Current Projects (2024-25)

Performing Memory

The project co-creates and presents local performances of Ukrainian artists ‘Lost Movement’ by Nana Biakova and ‘Without Name’ by Sasha Kurmaz in Ukraine, Italy, and Ireland. Ukrainian artists collaborate remotely with local performers, fostering intercultural dialogue on remembering, commemoration, and movement. The project is initiated by a consortium of partners: proto produkciia from Ukraine, Arte Sella from Italy and CoisCéim from Ireland.

 

Two Ukrainian works will be presented in their local context. Following this, the works will be virtually explored and reinterpreted in Italy and Ireland. Ukrainian artists will engage in online discussions with local artists from two countries. These discussions will focus on the core concepts, allowing for reinterpretation of and adaptation to the specific cultural contexts of Italy and Ireland. The final performances will showcase the artistic exchange and will happen without the physical presence of Ukrainian artists. 

 

This innovative approach eliminates travel, significantly reducing the project’s carbon footprint while increasing accessibility to impactful performances across Europe. The project redefines international collaboration by prioritising local artist integration and developing a replicable model for future artistic exchange.

Perform Europe Grant
EUR 60,000

Partners

Artistic Works

LOST MOVEMENT. NANA BIAKOVA
Producers: Antonin Artaud Fellowship
‘Lost Movement’ is a performance by Nana Biakova, who lived in Japan for a long time, until recently returning to Ukraine and to her native town of Mykolaiv to make a work about motion and motionlessness. The performance was inspired by the shipbuilding city of Mykolaiv, as well as by immovable or temporarily non-used objects: vessels, construction cranes, drawbridges, and things in her apartment that remained empty during the large-scale war in Ukraine.

Using her body, Biakova explored the invisible relationship between animate and inanimate objects, boundaries, transient properties, and memory patterns.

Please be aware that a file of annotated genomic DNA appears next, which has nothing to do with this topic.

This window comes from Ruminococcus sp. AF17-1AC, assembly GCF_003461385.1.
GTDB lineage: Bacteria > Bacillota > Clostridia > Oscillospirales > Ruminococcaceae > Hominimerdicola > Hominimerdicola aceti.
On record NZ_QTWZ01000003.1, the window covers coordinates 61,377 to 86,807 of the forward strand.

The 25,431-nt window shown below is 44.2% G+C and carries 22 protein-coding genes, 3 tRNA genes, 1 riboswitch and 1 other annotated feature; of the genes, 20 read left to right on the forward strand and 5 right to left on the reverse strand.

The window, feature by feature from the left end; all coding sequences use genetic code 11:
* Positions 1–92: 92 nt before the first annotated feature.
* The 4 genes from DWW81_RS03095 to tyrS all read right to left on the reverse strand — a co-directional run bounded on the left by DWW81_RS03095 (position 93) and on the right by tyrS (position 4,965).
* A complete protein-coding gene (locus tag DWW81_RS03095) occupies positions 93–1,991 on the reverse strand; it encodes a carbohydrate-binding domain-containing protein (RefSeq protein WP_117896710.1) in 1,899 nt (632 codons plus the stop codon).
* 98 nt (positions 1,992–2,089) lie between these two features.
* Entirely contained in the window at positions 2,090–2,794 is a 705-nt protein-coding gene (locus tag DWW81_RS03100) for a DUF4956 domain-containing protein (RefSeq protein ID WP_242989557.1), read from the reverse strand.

Nana Biakova embodies the essence of a movement-based performance and visual art, residing between the realms of Ukraine and Japan, currently based in Kyiv. Her canvas is her corporeal form, a neutral material she employs to delve into the memory patterns, boundaries, identity, and the intricate interplay between human and non-human entities. Since 2016, Nana has been devoted to practising and exploring Ankoku Butoh, a Japanese avant-garde dance that emerged post-WW2 and is often referred to as ‘the dance of the dead’.
WITHOUT NAME. SITUATION OF SASHA KURMAZ
Producers: Antonin Artaud Fellowship
Sasha Kurmaz, an interdisciplinary artist, explores movement as a form of public mourning for war victims. A group of performers, after a series of conversations with Sasha, create a commemorative situation through performance in a public space. The idea is inspired by a news story of sisters in Ukraine who danced on soldiers' graves, sparking debate about appropriate ways to grieve. Kurmaz sees movement as a universal language for honouring the dead, referencing historical traditions of dance and mourning from around the world. Sasha Kurmaz is an interdisciplinary artist working at the intersection of different genres and media, including photography, video, collaborative practices, and interventions in public space.

In his artistic practice, he explores various models of interaction with urban space and social groups. The main focus of his activity is the city, society, its development and transformations. Kurmaz has participated in many international exhibitions and festivals, his works have been presented in Zamek Ujazdowski (Poland), Künstlerhaus Vienna (Austria), ZKM Museum of Contemporary Art (Germany), Centrum för fotografi (Sweden), and many others.

Tour Dates

List of performances
DATES
Venue and location
Performing arts
Topics covered
Date
WITHOUT NAME
Ukraine
Dance
Performance Art
Identity
Mobility
Photo credits

Anastasiia Telikova from the performance "Without name" by Sasha Kurmaz

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